In Galilean turbulence;
The Babylonian starlight brought
A fabulous, formless darkness in;
Odour of blood when Christ was slain
Made all Platonic tolerance vain
And vain all Doric discipline.
Everything that man esteems
Endures a moment or a day.
Love’s pleasure drives his love away,
The painter’s brush consumes his dreams;
The herald’s cry, the soldier’s tread
Exhaust his glory and his might:
Whatever flames upon the night
Man’s own resinous heart has fed.
The vocabulary is incredibly precise, with words such as "pity" (see the Pietà). These verses are have high information density, and layers of meaning, but "man's own resinous heart" seems a good place to leave things.
Yeats clearly regards the Bethlehem story in the greater context of Greek mythology, but this is in no way a repudiation. On the contrary, Yeats' connects it to something even older, and affirms the eternal nature of the cycle, here in the partly context of that which inspires mankind--poetry and stories.
One of the meanings that can be drawn from the play The Resurrection is the response to the miracle. The promise of eternal salvation quickly devolves into a death cult which venerates suffering.
Shakespeare and Birds of Prey
Here's a fun site I found "Shakespeare's Swooping Imagery" with a few salient excerpts:
Hist! Romeo, hist! O, for a falconer's voice,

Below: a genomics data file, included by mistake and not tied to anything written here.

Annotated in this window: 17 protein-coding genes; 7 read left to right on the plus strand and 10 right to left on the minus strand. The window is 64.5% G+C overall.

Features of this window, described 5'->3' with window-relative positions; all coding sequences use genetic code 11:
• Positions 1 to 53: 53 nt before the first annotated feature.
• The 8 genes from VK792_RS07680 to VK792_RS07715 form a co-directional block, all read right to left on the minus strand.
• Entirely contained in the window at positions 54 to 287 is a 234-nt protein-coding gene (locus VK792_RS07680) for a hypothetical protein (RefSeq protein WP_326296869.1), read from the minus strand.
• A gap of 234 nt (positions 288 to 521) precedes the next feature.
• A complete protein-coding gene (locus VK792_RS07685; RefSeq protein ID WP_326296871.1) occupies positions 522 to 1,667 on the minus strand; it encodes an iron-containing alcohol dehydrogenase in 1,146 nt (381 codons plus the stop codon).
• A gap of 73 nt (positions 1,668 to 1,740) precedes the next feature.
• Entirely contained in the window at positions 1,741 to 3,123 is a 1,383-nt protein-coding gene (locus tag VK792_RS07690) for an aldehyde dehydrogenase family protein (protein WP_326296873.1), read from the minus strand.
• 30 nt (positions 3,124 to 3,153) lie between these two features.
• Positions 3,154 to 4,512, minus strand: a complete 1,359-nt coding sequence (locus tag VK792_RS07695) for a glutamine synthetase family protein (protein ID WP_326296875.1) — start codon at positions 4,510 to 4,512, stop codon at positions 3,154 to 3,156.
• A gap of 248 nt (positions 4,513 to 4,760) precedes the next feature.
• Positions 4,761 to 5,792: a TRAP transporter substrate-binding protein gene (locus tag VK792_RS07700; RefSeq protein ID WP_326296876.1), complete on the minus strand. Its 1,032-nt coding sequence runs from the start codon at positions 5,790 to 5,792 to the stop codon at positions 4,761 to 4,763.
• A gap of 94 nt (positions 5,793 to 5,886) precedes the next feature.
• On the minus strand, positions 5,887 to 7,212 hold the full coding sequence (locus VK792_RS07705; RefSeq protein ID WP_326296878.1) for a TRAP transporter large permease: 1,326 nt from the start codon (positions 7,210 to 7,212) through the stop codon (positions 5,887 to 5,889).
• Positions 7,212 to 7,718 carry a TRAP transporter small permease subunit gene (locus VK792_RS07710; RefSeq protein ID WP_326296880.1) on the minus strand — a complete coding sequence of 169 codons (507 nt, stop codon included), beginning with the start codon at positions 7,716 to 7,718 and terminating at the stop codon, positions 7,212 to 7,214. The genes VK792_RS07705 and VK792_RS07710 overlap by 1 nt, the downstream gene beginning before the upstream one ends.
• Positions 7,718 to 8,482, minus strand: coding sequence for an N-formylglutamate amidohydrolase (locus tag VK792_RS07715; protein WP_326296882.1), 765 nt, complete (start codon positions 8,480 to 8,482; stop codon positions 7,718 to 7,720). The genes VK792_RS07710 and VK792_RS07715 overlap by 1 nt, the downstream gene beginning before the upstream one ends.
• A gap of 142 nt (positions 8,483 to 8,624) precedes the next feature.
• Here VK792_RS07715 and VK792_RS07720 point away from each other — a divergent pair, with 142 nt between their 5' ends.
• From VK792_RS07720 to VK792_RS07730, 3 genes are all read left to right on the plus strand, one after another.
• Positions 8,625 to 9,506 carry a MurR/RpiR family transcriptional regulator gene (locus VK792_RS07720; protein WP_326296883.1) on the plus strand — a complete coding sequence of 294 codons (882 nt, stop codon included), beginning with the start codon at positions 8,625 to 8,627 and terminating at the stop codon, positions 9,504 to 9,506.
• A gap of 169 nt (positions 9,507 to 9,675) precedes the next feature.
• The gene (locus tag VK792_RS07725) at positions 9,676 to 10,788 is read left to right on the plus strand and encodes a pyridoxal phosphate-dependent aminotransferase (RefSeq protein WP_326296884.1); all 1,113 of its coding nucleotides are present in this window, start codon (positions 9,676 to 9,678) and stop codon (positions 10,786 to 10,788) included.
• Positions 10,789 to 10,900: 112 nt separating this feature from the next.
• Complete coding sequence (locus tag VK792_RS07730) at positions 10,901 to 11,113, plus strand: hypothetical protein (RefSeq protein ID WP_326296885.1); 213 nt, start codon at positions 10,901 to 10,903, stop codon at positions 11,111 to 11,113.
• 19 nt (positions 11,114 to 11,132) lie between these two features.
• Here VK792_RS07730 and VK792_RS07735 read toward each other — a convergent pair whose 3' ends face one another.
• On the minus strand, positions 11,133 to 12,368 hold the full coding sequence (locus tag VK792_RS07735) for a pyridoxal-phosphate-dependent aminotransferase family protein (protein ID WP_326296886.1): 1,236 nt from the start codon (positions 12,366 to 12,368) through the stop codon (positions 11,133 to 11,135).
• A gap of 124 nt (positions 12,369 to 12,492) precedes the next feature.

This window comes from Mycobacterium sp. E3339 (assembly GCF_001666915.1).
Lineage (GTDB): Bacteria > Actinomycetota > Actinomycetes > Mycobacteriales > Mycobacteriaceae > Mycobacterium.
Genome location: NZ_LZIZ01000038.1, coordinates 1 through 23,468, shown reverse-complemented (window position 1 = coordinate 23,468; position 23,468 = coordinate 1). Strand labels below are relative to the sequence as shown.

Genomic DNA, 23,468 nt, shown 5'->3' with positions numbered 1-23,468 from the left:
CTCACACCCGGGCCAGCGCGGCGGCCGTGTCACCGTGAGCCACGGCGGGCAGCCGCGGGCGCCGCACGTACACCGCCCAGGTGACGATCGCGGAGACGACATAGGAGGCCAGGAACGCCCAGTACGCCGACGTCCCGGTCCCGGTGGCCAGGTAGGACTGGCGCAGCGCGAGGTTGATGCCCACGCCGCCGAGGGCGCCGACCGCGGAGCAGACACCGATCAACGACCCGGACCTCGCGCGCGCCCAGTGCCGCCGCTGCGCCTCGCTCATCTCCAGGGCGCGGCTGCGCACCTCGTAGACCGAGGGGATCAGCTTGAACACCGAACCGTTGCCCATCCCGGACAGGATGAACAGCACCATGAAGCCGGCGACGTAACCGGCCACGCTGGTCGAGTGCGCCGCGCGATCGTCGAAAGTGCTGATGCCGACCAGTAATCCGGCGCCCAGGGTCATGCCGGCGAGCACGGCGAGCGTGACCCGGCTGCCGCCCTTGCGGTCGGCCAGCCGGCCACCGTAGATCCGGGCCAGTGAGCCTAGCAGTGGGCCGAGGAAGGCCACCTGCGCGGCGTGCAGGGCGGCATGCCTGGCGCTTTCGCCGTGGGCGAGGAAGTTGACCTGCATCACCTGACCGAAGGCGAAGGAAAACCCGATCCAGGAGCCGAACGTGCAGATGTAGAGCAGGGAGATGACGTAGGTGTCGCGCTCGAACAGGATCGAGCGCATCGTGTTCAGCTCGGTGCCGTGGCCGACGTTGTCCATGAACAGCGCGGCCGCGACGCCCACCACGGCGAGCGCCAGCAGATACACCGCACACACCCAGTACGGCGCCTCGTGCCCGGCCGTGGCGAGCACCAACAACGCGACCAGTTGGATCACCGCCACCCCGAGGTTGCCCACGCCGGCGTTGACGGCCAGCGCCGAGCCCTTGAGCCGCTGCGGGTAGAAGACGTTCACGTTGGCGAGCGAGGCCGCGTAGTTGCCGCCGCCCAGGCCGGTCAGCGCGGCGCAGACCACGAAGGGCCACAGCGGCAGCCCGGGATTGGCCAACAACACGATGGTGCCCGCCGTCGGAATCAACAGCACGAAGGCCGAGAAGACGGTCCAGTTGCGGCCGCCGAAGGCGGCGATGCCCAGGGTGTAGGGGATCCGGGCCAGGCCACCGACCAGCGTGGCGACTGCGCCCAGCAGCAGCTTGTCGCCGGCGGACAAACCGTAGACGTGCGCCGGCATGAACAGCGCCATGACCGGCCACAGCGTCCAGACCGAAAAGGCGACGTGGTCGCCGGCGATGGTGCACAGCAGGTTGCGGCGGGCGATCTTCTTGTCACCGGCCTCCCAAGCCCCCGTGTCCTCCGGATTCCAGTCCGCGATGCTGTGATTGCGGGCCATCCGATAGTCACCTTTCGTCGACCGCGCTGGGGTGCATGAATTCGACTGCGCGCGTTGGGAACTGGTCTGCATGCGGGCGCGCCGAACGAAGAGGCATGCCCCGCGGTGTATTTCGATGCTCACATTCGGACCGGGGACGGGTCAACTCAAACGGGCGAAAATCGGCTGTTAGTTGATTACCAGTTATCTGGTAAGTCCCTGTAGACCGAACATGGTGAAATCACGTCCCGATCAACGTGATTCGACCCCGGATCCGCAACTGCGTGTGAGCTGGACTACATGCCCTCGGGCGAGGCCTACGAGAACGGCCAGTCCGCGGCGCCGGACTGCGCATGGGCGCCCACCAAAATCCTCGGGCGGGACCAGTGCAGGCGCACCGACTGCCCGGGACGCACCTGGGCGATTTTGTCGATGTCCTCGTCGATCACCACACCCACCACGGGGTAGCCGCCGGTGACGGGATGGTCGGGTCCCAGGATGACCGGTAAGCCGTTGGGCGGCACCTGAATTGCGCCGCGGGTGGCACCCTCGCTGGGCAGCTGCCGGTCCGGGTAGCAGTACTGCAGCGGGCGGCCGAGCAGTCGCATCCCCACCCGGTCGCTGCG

To lure this tassel-gentle back again!
Bondage is hoarse, and may not speak aloud;
Else would I tear the cave where Echo lies,
And make her airy tongue more hoarse than mine,
With repetition of my Romeo's name.
(Romeo and Juliet, Act II, Scene 2)
Note that this derives from that most famous of scenes which begins with "But, soft! what light through yonder window breaks?" and the subject is love.
My falcon now is sharp and passing empty.
And till she stoop she must not be full-gorg'd,
For then she never looks upon her lure.
Taming of the Shrew, Act IV, Scene 1
Here, Petruchio is referring to Kate, the object of his love. The Dauphin in Henry V also uses the metaphor, describing the feeling of riding his steed:
When I bestride him I soar, I am a hawk.
Henry V, Act III, Scene 7
There is also the dark side:
Look, as the full-fed hound or gorg'd hawk,
Unapt for tender smell or speedy flight,
Make slow pursuit, or altogether balk
The prey wherein by nature they delight;
So surfeit-taking Tarquin fares this night:
His taste delicious, in digestion souring,
Devours his will, that lived by foul devouring.
The Rape of Lucrece, 694-697
This said, he shakes aloft his Roman blade,
Which, like a falcon towering in the skies,
Coucheth the fowl below with his wings' shade,
Whose crooked beak threats if he mount he dies:
So under his insulting falchion lies
Harmless Lucretia, marking what he tells
With trembling fear, as fowl hear falcon's bells.
The spiritual decay Yeats writes of is embodied in Tarquin. Measure for Measure comments more directly:
This outward-sainted deputy—
Whose settled visage and deliberate word
Nips youth i' th' head and follies doth enmew
As falcon doth the fowl—is yet a devil.
His filth within being cast, he would appear
A pond as deep as hell.
Measure for Measure, Act III, Scene 1